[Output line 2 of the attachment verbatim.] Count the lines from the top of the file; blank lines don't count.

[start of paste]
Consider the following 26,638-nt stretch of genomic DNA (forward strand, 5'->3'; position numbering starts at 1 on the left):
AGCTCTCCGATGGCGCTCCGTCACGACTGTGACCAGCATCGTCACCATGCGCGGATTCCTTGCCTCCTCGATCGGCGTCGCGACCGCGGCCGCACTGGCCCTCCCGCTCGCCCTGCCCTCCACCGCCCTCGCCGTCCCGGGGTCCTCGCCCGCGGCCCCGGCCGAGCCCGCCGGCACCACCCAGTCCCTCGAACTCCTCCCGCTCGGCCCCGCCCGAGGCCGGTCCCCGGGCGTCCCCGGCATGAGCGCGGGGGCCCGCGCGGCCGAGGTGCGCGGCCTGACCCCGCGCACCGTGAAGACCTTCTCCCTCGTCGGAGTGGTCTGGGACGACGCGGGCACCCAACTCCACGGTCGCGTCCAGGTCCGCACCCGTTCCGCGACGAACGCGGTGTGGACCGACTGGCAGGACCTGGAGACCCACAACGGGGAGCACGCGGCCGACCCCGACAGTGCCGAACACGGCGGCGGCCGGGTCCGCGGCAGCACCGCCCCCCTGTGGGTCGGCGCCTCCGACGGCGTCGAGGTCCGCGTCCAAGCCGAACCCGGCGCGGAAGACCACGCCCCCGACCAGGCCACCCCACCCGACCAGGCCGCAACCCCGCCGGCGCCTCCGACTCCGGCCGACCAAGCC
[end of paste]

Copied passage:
AGCTCTCCGATGGCGCTCCGTCACGACTGTGACCAGCATCGTCACCATGCGCGGATTCCTTGCCTCCTCGATCGGCGTCGCGACCGCGGCCGCACTGGCCCTCCCGCTCGCCCTGCCCTCCACCGCCCTCGCCGTCCCGGGGTCCTCGCCCGCGGCCCCGGCCGAGCCCGCCGGCACCACCCAGTCCCTCGAACTCCTCCCGCTCGGCCCCGCCCGAGGCCGGTCCCCGGGCGTCCCCGGCATGAGCGCGGGGGCCCGCGCGGCCGAGGTGCGCGGCCTGACCCCGCGCACCGTGAAGACCTTCTCCCTCGTCGGAGTGGTCTGGGACGACGCGGGCACCCAACTCCACGGTCGCGTCCAGGTCCGCACCCGTTCCGCGACGAACGCGGTGTGGACCGACTGGCAGGACCTGGAGACCCACAACGGGGAGCACGCGGCCGACCCCGACAGTGCCGAACACGGCGGCGGCCGGGTCCGCGGCAGCACCGCCCCCCTGTGGGTCGGCGCCTCCGACGGCGTCGAGGTCCGCGTCCAAGCCGAACCCGGCGCGGAAGACCACGCCCCCGACCAGGCCACCCCACCCGACCAGGCCGCAACCCCGCCGGCGCCTCCGACTCCGGCCGACCAAGCC